Monday, August 2, 2010

(Please) Bella

Influenced by Il Postino (Neruda), I tried to write Italian in English while at an Italian café. I wrote down “Bella” for a title. Then Angelo arrived and said, “Please, Bella.” Those were his first words after Sarah, a dancer, spoke and knew what he wanted.

I was watching Italian television: “Jim Morrison é vivo?” Bruno translated: “That means, `Is Jim Morrison alive?’” I then asked, “Bruno é vivo?” He replied, “é vivo.” Strangely, there was a lot of déjà vu with this Italian show. It showed a photo of Arthur Rimbaud's Une Saison En Enfer. I did too recently.

What are the odds of that? Jerry had a stomach cramp. Then suddenly the TV showed a diagram of a stomach in Italian. Sarah saw it too, after I pointed. She laughed very hard. Her stomach hurt too.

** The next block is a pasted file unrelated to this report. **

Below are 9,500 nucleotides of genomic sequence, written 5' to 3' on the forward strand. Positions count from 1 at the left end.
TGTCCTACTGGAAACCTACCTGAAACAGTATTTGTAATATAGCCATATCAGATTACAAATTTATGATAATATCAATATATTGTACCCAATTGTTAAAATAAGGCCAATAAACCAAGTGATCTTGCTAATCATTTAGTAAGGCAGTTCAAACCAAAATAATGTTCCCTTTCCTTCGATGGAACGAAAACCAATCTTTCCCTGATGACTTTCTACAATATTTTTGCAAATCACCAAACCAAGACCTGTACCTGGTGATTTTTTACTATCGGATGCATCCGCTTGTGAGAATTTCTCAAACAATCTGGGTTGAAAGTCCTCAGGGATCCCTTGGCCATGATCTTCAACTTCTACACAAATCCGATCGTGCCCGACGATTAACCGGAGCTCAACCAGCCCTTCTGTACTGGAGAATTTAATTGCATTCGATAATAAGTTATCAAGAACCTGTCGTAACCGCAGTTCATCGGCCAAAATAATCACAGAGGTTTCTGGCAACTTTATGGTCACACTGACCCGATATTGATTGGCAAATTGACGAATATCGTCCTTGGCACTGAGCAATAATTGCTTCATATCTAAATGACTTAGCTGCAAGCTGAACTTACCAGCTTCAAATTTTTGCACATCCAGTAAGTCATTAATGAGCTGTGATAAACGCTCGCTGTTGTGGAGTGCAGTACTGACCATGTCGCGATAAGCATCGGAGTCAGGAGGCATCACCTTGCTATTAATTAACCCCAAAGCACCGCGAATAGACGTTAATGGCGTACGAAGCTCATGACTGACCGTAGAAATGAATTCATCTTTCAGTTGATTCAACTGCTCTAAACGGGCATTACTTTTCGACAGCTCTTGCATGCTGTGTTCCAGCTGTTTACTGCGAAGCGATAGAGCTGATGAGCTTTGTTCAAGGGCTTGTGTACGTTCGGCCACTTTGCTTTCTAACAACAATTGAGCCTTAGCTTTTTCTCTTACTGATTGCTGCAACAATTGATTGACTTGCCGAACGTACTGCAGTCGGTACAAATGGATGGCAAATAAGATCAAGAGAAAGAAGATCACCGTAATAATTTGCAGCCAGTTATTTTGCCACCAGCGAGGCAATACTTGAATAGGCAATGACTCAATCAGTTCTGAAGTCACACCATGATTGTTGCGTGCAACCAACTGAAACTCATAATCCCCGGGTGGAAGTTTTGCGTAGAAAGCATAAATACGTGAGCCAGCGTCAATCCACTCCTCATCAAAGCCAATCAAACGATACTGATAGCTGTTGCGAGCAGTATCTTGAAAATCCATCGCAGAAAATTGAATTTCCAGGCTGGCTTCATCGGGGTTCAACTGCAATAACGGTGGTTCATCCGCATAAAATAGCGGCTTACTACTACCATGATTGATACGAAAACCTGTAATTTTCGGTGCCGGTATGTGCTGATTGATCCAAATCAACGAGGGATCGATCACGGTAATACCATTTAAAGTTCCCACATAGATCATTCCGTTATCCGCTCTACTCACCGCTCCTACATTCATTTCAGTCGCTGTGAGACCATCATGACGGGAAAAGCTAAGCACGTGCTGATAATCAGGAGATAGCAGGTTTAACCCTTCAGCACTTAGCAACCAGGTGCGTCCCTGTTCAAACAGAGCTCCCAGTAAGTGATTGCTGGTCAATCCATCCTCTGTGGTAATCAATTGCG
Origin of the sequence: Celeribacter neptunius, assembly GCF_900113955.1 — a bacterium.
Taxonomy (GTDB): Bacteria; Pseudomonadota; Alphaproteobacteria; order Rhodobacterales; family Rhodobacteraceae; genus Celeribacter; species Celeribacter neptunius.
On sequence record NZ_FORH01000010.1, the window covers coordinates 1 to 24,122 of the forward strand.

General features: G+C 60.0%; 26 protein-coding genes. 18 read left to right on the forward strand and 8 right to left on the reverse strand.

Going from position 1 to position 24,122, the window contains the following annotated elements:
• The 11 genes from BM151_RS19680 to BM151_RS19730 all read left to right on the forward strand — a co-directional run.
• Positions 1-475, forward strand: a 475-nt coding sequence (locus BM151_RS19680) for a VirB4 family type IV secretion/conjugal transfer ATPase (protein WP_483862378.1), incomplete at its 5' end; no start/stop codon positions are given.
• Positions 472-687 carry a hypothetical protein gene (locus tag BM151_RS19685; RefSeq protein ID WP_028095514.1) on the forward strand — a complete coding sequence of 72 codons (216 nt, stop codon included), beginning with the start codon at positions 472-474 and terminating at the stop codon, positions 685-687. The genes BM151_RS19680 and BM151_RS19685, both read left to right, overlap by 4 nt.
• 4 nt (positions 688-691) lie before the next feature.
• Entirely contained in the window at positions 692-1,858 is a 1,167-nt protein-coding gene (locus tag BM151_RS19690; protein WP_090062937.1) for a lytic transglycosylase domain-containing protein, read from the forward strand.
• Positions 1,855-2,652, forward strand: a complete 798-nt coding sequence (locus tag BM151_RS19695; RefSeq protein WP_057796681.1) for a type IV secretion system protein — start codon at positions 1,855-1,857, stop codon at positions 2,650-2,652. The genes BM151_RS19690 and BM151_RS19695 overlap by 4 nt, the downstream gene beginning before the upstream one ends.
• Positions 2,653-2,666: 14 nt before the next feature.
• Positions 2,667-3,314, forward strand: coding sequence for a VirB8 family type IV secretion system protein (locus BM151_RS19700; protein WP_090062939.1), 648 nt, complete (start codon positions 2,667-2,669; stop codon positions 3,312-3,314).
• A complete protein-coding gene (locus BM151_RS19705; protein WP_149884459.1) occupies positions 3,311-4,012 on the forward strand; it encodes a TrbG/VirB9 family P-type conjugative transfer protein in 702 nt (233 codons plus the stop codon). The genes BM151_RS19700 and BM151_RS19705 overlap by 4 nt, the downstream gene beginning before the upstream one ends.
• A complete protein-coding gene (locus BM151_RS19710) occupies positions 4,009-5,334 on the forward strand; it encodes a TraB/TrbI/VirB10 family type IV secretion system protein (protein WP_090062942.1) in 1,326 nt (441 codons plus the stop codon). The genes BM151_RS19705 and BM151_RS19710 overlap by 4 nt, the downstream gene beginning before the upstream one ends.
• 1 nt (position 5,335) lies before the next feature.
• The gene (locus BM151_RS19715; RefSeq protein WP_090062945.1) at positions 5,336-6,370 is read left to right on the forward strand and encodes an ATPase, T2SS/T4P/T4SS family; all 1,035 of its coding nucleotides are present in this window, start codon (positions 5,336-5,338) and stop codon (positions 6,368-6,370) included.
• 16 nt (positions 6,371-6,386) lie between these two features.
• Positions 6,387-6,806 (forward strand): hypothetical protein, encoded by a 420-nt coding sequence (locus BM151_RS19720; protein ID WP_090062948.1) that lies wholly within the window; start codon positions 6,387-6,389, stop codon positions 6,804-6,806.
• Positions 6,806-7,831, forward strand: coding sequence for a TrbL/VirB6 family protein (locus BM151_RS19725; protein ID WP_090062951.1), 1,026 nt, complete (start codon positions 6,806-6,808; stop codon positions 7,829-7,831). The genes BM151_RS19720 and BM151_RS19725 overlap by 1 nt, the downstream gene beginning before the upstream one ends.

I was speaking to Sam, reminiscing about walking in the streets of Rome. “Can you smell the Mediterranean Sea?” He then gave me fresh melon.

Fresh: It melted like butter.

He poured a glass of Grappa. Our friend Kim was in Roma. She worked here. We were here: Toronto's Il Gatto Nero (Black Cat). Randomly, years ago, Sam once bumped into Kim in Italy. They both live in Toronto. The world is that small. 60 million people live in one boot.

Then I started to write a poem. I wanted to translate this into Italian later. I thought of an Italian grade school friend, another friend sailing (now in Italy), and a friend in New York who showed me so much beauty.

In Italian, there are two languages: The words and the meaning. This is first written in English to understand the meaning first.

(Please) Bella

The smell of an Italian woman

is the scent of the Mediterranean Sea.

Fresh summer breeze.

Her clothes are the sails

That drape her.

Her shape like the waves.

Her eyes like the center

of the Coliseum.

Where cats, Rome.

Her words like the Vatican.

Do not cross.

She can do more.

Do not ask.

Her soul like St. Peter.

A Rock. But warm like the sea.

Put out the fire with Grappa, Sam.

To Italia.

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